Dune London Opens Its First U.S. Store in SoHo

The affordable British footwear brand has landed on U.S. soil.
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Eliza Brooke
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The affordable British footwear brand has landed on U.S. soil.
Dune London's first New York store. Photo: Dune London

Dune London's first New York store. Photo: Dune London

There's a new shoe line on the block — that block being Broadway and Spring Street in New York's SoHo neighborhood. The British brand Dune London opened the doors of its first U.S. store on Friday, bringing to stateside shoppers a range of designs that are affordable (think $110) and stylish, without getting overly trendy.

Dune's U.S. launch comes well after the start of its overall international push. Founded in 1992, Dune opened its original U.K. store in 1993 and began moving into international markets a little over a decade ago. Shoppers can now find the label in department stores in Germany, Holland and Denmark or at franchises in South Africa, Russia and the Philippines, to name a few. The Broadway store unveiling coincides with the opening of Dune's first location in Mumbai.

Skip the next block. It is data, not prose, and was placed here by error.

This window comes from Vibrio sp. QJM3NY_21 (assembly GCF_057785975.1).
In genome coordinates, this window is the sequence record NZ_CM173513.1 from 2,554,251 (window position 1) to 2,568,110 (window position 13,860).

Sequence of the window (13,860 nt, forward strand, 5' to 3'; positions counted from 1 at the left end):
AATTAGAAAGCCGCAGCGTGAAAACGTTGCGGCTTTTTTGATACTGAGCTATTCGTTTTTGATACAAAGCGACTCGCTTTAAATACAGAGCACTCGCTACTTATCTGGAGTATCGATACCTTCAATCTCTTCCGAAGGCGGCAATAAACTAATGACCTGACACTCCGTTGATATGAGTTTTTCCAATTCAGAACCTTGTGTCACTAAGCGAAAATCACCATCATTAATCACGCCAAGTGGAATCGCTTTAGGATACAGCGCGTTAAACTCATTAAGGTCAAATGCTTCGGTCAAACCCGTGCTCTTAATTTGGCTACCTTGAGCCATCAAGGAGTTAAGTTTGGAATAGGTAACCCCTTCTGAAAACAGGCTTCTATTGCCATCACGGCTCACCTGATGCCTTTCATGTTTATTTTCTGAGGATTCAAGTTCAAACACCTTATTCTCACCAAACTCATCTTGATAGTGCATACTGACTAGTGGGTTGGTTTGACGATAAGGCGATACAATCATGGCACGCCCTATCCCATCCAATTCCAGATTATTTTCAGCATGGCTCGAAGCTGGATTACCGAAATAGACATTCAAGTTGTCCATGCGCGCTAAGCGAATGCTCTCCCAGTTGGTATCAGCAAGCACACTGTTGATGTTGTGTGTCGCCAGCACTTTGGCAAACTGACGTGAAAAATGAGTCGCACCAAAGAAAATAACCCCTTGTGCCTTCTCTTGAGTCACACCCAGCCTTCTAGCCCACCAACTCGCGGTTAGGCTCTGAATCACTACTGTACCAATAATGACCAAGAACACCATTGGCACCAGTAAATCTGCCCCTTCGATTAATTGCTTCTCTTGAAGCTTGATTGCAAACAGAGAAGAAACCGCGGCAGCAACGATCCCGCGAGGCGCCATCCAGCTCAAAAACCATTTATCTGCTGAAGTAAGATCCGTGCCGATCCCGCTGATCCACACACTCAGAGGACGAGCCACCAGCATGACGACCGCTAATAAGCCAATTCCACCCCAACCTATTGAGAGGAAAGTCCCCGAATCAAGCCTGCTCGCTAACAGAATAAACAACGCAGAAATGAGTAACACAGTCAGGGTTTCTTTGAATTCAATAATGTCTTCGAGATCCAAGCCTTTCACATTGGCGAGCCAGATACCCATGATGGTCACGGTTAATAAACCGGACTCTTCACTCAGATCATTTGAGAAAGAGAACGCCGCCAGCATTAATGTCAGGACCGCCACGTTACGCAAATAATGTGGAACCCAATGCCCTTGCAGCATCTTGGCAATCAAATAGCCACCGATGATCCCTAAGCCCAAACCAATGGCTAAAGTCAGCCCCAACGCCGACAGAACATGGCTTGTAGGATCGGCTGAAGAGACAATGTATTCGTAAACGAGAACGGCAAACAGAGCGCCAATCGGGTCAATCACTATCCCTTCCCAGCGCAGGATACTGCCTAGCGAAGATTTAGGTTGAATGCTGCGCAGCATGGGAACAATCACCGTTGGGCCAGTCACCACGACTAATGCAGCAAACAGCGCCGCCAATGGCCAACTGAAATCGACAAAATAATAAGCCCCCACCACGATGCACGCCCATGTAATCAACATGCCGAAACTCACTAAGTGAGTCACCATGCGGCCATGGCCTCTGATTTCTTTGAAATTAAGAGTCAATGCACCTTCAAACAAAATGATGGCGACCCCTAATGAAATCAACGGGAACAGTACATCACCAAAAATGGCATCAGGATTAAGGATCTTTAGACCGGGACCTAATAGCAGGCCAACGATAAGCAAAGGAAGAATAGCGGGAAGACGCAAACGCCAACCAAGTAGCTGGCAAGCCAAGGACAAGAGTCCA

Dune sells at 250 outlets in the U.K., including retail locations and shop-in-shops, but it's nearing its saturation point there, founder and executive chairman Daniel Rubin says. So off to the U.S. it went. 

"The opportunity in the states is huge. It's not without its pitfalls. There's a record of U.K. retailers coming to the U.S. and not doing so well. But we're cautious people, and we want to respond quickly to what the customer is telling us," Rubin says.

It took Rubin's team about three years of location scouting before it found the right storefront. The brand began selling in Nordstrom a little over a year ago and is opening a U.S. website as well. At this point, the goal is to open 20 stores in the States, starting with major cities. New York has the potential for six to eight locations, Rubin says. 

"I think the key is going to be to get the product right. We have a great location, the brand is doing really well," Rubin says. "The question is how much we'll need to adjust the product to this market. But that's part of the learning process." 

Although Dune maintains the same core product globally, Rubin says it does adapt 20 to 30 percent of the range to different markets' needs. Sandals are more popular in the Middle East, for instance, and the brand plays up metallics and jeweled accents to appeal to the region's more glamorous aesthetic.

Dune will see soon enough what styles U.S. customers gravitate toward most. Given how commercial SoHo has become, we're guessing Dune will be getting quite a bit of foot traffic on its first day.